Siemens Energy signs agreement to build waste-heat-to-power facility in Canada
Share this post
Siemens Energy has signed an agreement with Canadian company TC Energy to commission a novel waste-heat-to-power pilot plant in Alberta, Canada.
The facility will capture waste heat from a gas-fired turbine, operating at a pipeline compression station, to produce emissions-free power. According to the developers, the electricity produced will result in estimated greenhouse gas reductions of 44,000 tonnes per year. As part of the agreement, the Houston-based arm of Siemens Energy will build, own and operate the facility, with the option for ownership to be transferred to TC Energy at a later date.
The core of the project is an innovative heat recovery process designed by Siemens Energy. The patented technology, licensed under Echogen®, is based on an advanced Rankine Cycle and uses supercritical carbon dioxide (sCO2) as the working fluid to convert waste heat into power. The new heat recovery system utilises the unusual properties of CO2 when it is compressed to pressures in excess of 73.8 bar at temperatures higher than 31°C. Under these conditions, it has a consistency like a viscous liquid, whilst flowing easily like a gas. An increase in the physical density of the working medium without impeding its flow properties increases its power density and therefore the electricity produced.
CO2 is supercritical at pressures about 73.8 bar and temperatures above 31°C
The high power density of the sCO2-based heat recovery system can be used for more than just increasing electrical output in applications that currently use steam turbines. It also makes it possible to construct turbines that need significantly less build space than steam turbines offering the same output. This gives potential benefits for the sCO2 turbomachinery of :
25-40% smaller footprint than steam-based systems
10% increase in compressor station efficiency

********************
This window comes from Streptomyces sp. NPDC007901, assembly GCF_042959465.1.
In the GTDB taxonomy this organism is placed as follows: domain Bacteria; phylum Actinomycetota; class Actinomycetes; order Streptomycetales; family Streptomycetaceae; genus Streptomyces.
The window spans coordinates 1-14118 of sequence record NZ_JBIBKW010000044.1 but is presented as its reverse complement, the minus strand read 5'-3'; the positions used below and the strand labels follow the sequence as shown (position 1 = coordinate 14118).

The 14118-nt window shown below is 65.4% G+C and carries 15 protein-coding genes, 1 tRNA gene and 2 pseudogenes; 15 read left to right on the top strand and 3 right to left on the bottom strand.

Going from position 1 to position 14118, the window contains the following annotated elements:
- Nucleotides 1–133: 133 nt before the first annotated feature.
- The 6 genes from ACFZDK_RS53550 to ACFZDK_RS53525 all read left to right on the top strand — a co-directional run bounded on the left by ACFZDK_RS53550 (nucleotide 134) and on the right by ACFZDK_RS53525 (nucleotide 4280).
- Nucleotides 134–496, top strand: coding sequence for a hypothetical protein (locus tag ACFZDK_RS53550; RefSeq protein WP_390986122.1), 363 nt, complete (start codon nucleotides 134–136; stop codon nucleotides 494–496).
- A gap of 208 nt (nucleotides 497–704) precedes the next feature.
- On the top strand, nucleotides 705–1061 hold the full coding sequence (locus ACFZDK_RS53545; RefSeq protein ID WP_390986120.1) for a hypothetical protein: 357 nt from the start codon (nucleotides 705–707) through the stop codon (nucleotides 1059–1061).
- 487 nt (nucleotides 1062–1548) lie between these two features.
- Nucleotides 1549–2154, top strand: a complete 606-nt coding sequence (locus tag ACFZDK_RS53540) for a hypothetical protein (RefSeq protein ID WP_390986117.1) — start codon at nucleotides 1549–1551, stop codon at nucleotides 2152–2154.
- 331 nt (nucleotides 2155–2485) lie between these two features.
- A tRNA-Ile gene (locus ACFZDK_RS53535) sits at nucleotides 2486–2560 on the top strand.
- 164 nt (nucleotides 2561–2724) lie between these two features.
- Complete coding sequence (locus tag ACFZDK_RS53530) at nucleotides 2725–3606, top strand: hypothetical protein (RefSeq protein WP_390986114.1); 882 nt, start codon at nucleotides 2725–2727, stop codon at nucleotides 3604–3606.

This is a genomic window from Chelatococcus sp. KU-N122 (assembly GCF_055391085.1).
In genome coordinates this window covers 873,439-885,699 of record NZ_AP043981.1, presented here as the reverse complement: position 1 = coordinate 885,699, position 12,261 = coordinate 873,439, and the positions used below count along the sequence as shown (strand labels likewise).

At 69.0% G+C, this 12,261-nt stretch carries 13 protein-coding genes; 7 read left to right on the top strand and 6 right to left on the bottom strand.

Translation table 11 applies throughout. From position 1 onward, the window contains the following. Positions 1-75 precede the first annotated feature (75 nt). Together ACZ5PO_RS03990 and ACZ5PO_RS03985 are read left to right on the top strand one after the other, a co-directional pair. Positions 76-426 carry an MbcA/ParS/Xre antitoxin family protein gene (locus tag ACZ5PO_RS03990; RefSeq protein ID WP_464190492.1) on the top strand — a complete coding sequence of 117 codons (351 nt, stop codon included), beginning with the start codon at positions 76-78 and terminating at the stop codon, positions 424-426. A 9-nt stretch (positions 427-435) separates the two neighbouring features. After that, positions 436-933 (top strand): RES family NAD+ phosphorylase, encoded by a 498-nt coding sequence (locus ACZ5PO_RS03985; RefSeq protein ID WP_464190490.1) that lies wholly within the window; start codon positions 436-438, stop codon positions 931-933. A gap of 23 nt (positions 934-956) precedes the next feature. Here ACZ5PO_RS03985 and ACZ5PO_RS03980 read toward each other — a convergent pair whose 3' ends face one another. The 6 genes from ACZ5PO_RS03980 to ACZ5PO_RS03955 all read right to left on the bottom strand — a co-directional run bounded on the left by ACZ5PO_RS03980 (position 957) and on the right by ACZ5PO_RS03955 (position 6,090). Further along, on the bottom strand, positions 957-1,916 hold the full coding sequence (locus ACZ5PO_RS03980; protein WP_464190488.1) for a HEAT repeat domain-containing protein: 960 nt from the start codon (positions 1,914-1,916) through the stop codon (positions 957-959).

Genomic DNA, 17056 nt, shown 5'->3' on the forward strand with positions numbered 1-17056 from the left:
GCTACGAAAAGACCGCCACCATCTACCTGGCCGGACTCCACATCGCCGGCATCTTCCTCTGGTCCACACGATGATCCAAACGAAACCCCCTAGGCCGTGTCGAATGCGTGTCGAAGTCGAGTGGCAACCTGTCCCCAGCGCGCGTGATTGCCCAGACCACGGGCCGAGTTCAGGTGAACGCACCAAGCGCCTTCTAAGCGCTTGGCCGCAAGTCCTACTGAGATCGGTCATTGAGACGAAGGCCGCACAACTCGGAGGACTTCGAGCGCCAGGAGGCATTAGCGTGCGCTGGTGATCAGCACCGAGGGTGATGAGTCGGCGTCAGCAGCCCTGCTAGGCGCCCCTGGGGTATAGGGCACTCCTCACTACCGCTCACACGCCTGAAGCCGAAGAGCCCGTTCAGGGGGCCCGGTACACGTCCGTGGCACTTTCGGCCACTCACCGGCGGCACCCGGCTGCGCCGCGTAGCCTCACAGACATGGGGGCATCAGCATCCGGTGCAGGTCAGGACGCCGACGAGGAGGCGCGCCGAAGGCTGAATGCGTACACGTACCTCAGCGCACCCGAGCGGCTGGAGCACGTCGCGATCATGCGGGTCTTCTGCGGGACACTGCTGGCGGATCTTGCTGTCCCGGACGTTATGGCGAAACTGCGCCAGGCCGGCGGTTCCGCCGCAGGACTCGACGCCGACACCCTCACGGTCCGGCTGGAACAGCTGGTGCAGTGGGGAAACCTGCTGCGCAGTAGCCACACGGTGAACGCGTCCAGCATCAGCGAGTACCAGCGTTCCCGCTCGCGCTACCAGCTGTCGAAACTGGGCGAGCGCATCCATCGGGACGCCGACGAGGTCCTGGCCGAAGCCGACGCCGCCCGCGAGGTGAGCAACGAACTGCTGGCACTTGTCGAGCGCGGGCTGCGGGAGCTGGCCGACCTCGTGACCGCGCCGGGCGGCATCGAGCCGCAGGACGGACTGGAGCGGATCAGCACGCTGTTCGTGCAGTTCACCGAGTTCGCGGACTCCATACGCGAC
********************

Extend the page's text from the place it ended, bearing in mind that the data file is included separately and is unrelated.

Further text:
capability to produce clean, emissions-free electricity.
In industrial retrofit applications, the smaller footprint would be a particular advantage where there may not be the physical space to install a steam turbine.
The pilot project at TC Energy’s plant in Alberta is supported by CAN$8m in funding from Emissions Reduction Alberta’s (ERA) Industrial Efficiency Challenge, with the new facility expected to be commissioned toward the end of 2022.
Other commercial opportunities
Work by other researchers such as Liuchen Liu and colleagues at the University of Shanghai for Science and Technology, Shanghai, China (see paper Liu et al, 2020) shows that sCO2-based cycles are particularly suited to waste heat recovery applications, both in terms of the heat source temperature and typical power output size, as can be seen in the diagram below.
sCO2 cycle compared with other thermodynamic cycles (source Liu et al, 2020)
They also show that low-temperature (typically <350°C) waste heat accounts for the majority in most end-use energy sectors. As shown below, there is a range of energy-from-waste opportunities across industrial, residential, commercial, electricity and transport sectors. Around 63% of the waste heat streams is actually at temperatures below 100°C.
Sectoral shares of waste heat distribution on a global basis (source Liu et al, 2020)
Indeed, Siemens Energy has been working in Europe on sCO2 for the last few years with a range of potential applications in mind. They have done much of the preparatory work as part of the Carbsola research project with €2.2m of funding from the German Ministry of Economic Affairs and Energy. Together with Dresden University of Technology, the Helmholtz Centre in Dresden and the German Aerospace Centre in Cologne, they have been working to show that the technology for sizeable volumes of waste heat is commercially mature. In addition to using the waste heat from gas turbine combined cycle power plants (CCPP), the research partners are testing its use in concentrated solar power (CSP) plants and Siemens have also shown the potential application of the technology for waste-heat recovery in geothermal applications (so-called Next Generation Geothermal Power – NGP), as shown in the figure below.
Potential applications of sCO2 technology (source: Siemens AG)
RJM wins substantial portfolio of new work from Bioenergy Infrastructure Group